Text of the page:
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I am a (recent) frequent flyer with at least 4 transatlantic trips/month. I have noticed that depending on the food I take just before or during the flight, this can have significant consequences on some intestinal symptoms (like bloating, fullness sensation).

I have found some info on WebMD but it is very general. And as most of my flights are > 10 hours, I can't "eat little" as suggested on this website.

What are the foods which are associated with the least bloating issues during and after the flight? Also, should alcohol be avoided?

  • Briefly for clarification: the answer will different from person to person, as gas/bloating can depend significantly on an individual's intestinal microbiome, food intolerances, medical conditions, etc. For example, her advice to eat beans may CAUSE bloating/gas in some people. You might clarify that you seek principles on foods associated with gas/bloating in general, and whether long plane rides have any different considerations. Ensure you're not asking specific advice, and use information wisely; a medical provider can personalize it based on your conditions/medications etc. – DoctorWhom Sep 15 '16 at 19:31
  • Also, if you are specifically looking for Ayurvedic information as discussed in the article, I would mention that in your question. Different health-related fields have similarities and differences in their principles and approaches to health. – DoctorWhom Sep 15 '16 at 19:36
  • Ok Thanks @Doctor Whom. Actually I am looking for more general information not necessarily Ayurvedic information. I know these websites are sometimes limited, hence my question on this forum. BR – Benjamin A. Sep 16 '16 at 20:31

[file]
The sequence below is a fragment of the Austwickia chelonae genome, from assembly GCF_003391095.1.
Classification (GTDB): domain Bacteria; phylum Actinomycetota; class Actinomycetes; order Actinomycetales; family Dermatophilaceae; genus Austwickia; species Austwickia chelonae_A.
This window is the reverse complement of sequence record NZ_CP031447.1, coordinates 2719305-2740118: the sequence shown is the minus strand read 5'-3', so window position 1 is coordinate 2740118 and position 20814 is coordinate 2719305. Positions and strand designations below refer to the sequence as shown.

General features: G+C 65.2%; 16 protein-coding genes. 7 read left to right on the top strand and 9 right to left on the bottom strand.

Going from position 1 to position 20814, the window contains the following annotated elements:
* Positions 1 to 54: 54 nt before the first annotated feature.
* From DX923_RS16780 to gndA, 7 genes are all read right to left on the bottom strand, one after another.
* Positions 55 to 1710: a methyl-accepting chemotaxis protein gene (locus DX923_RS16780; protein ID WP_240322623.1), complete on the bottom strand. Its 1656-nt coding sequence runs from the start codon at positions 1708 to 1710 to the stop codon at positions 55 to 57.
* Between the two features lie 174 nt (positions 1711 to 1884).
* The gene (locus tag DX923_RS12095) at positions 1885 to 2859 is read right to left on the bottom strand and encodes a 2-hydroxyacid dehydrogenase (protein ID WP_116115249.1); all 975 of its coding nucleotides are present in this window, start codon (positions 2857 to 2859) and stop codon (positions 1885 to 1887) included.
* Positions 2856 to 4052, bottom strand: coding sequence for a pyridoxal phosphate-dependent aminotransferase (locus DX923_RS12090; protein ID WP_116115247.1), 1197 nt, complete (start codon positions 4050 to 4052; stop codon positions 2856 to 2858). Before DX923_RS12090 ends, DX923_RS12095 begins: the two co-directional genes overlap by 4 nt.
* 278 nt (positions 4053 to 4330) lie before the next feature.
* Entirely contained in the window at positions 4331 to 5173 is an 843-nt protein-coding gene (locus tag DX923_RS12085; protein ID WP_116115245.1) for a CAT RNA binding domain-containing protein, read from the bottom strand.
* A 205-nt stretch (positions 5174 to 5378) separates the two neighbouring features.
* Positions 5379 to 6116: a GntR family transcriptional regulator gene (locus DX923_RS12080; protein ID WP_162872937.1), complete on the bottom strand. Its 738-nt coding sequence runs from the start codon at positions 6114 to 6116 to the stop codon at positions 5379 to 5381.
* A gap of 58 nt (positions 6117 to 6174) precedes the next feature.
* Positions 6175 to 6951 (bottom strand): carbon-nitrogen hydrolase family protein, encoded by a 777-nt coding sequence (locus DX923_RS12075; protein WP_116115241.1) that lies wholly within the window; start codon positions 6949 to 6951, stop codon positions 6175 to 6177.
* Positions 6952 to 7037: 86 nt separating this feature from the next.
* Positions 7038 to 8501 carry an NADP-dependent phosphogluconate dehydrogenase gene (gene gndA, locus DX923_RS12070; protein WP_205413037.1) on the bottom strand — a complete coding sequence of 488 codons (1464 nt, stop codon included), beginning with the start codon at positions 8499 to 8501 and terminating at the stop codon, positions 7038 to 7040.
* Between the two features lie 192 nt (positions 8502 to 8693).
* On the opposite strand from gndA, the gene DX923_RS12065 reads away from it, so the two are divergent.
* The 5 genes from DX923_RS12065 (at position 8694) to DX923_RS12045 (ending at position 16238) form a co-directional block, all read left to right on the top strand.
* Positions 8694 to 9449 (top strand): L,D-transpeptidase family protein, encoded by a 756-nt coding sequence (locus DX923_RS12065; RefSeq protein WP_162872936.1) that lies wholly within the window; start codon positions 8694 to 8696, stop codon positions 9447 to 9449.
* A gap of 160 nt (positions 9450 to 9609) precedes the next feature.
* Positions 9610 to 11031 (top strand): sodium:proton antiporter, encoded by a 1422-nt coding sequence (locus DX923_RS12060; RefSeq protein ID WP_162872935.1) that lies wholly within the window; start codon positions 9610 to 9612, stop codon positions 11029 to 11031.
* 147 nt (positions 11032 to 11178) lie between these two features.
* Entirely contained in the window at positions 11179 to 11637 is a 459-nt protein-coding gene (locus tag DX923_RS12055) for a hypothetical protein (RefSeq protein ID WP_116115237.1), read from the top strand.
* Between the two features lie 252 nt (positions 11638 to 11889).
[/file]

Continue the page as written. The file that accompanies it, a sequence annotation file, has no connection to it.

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Foods that cause bloating in general will also cause bloating on a flight. Foods that can cause bloating from gas production include anything with certain artificial sweeteners (like maltitol, which cannot be properly digested by gut bacteria), fruits (due to fructose), beans, etc. Other foods can cause bloating due to water retention - basically anything with a high salt content, like french fries. The main issue with flying is dehydration: the recirculated air is kept quite dry, which can lead to reduced body water unless you make sure to drink plenty of water throughout the flight. (The only downside to drinking plenty of water is that you'll likely have to use the tiny airplane bathrooms, but you'll still feel better overall if you stay hydrated.) You're also sitting down for a long time, which can reduce circulation, so it can be helpful to wear compression stockings and to stand up occasionally to stretch your legs. Finally, you should avoid alcohol, because alcohol is dehydrating (e.g. see https://gastrolyte.com.au/dehydration/dehydration-and-alcohol/).

Summary - Eat foods that are low in salt and do not contain artificial sweeteners; Drink plenty of water; Wear compression stockings and be sure to move your legs / stand up and walk as much as possible; Avoid alcohol during the flight.

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